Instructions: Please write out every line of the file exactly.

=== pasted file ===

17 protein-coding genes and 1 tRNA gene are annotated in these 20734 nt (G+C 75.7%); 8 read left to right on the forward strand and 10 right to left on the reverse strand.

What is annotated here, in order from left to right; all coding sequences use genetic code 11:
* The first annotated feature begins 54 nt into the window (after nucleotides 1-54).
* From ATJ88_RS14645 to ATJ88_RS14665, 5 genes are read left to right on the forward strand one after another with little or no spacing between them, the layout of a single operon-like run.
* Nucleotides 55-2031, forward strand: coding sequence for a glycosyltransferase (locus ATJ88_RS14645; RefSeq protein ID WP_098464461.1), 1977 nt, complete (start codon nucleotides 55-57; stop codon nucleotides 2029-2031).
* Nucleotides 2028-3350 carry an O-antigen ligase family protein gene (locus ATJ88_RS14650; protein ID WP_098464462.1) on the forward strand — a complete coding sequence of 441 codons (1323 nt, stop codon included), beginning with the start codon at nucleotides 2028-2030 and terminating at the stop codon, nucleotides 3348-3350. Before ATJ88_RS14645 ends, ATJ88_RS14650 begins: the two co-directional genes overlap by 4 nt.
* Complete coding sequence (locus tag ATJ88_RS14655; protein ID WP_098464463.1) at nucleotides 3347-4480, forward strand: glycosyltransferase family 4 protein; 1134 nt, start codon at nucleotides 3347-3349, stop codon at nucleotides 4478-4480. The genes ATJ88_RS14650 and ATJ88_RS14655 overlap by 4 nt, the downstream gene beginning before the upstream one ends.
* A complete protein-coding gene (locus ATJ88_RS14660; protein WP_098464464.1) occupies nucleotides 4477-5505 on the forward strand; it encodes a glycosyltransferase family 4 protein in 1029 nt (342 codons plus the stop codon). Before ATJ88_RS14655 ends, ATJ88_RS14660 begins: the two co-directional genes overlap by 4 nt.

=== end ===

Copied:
17 protein-coding genes and 1 tRNA gene are annotated in these 20734 nt (G+C 75.7%); 8 read left to right on the forward strand and 10 right to left on the reverse strand.

What is annotated here, in order from left to right; all coding sequences use genetic code 11:
* The first annotated feature begins 54 nt into the window (after nucleotides 1-54).
* From ATJ88_RS14645 to ATJ88_RS14665, 5 genes are read left to right on the forward strand one after another with little or no spacing between them, the layout of a single operon-like run.
* Nucleotides 55-2031, forward strand: coding sequence for a glycosyltransferase (locus ATJ88_RS14645; RefSeq protein ID WP_098464461.1), 1977 nt, complete (start codon nucleotides 55-57; stop codon nucleotides 2029-2031).
* Nucleotides 2028-3350 carry an O-antigen ligase family protein gene (locus ATJ88_RS14650; protein ID WP_098464462.1) on the forward strand — a complete coding sequence of 441 codons (1323 nt, stop codon included), beginning with the start codon at nucleotides 2028-2030 and terminating at the stop codon, nucleotides 3348-3350. Before ATJ88_RS14645 ends, ATJ88_RS14650 begins: the two co-directional genes overlap by 4 nt.
* Complete coding sequence (locus tag ATJ88_RS14655; protein ID WP_098464463.1) at nucleotides 3347-4480, forward strand: glycosyltransferase family 4 protein; 1134 nt, start codon at nucleotides 3347-3349, stop codon at nucleotides 4478-4480. The genes ATJ88_RS14650 and ATJ88_RS14655 overlap by 4 nt, the downstream gene beginning before the upstream one ends.
* A complete protein-coding gene (locus ATJ88_RS14660; protein WP_098464464.1) occupies nucleotides 4477-5505 on the forward strand; it encodes a glycosyltransferase family 4 protein in 1029 nt (342 codons plus the stop codon). Before ATJ88_RS14655 ends, ATJ88_RS14660 begins: the two co-directional genes overlap by 4 nt.